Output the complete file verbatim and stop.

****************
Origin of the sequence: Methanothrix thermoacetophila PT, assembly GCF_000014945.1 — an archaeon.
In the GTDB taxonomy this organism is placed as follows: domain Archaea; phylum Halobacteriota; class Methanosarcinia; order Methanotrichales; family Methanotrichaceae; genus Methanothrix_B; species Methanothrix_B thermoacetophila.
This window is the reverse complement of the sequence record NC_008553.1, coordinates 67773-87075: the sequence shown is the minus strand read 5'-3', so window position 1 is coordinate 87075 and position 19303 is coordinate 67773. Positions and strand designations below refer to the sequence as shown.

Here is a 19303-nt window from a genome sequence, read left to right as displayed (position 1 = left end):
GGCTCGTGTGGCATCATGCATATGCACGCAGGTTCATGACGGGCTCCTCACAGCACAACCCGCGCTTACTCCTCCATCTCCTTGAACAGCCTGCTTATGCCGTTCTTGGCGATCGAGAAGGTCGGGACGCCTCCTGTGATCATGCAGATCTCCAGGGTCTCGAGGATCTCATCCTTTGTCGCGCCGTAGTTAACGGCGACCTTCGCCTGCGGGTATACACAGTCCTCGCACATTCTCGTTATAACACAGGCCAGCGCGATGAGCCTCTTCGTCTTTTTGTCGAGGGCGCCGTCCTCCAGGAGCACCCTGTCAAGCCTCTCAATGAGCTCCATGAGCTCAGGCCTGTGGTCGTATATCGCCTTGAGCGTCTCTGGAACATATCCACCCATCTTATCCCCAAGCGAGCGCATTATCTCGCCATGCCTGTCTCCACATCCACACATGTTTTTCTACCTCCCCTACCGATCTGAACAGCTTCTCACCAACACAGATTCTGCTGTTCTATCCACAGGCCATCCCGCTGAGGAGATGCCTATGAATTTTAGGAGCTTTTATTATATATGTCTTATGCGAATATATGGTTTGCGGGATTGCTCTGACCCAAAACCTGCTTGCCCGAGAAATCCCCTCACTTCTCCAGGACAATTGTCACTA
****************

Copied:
Origin of the sequence: Methanothrix thermoacetophila PT, assembly GCF_000014945.1 — an archaeon.
In the GTDB taxonomy this organism is placed as follows: domain Archaea; phylum Halobacteriota; class Methanosarcinia; order Methanotrichales; family Methanotrichaceae; genus Methanothrix_B; species Methanothrix_B thermoacetophila.
This window is the reverse complement of the sequence record NC_008553.1, coordinates 67773-87075: the sequence shown is the minus strand read 5'-3', so window position 1 is coordinate 87075 and position 19303 is coordinate 67773. Positions and strand designations below refer to the sequence as shown.

Here is a 19303-nt window from a genome sequence, read left to right as displayed (position 1 = left end):
GGCTCGTGTGGCATCATGCATATGCACGCAGGTTCATGACGGGCTCCTCACAGCACAACCCGCGCTTACTCCTCCATCTCCTTGAACAGCCTGCTTATGCCGTTCTTGGCGATCGAGAAGGTCGGGACGCCTCCTGTGATCATGCAGATCTCCAGGGTCTCGAGGATCTCATCCTTTGTCGCGCCGTAGTTAACGGCGACCTTCGCCTGCGGGTATACACAGTCCTCGCACATTCTCGTTATAACACAGGCCAGCGCGATGAGCCTCTTCGTCTTTTTGTCGAGGGCGCCGTCCTCCAGGAGCACCCTGTCAAGCCTCTCAATGAGCTCCATGAGCTCAGGCCTGTGGTCGTATATCGCCTTGAGCGTCTCTGGAACATATCCACCCATCTTATCCCCAAGCGAGCGCATTATCTCGCCATGCCTGTCTCCACATCCACACATGTTTTTCTACCTCCCCTACCGATCTGAACAGCTTCTCACCAACACAGATTCTGCTGTTCTATCCACAGGCCATCCCGCTGAGGAGATGCCTATGAATTTTAGGAGCTTTTATTATATATGTCTTATGCGAATATATGGTTTGCGGGATTGCTCTGACCCAAAACCTGCTTGCCCGAGAAATCCCCTCACTTCTCCAGGACAATTGTCACTA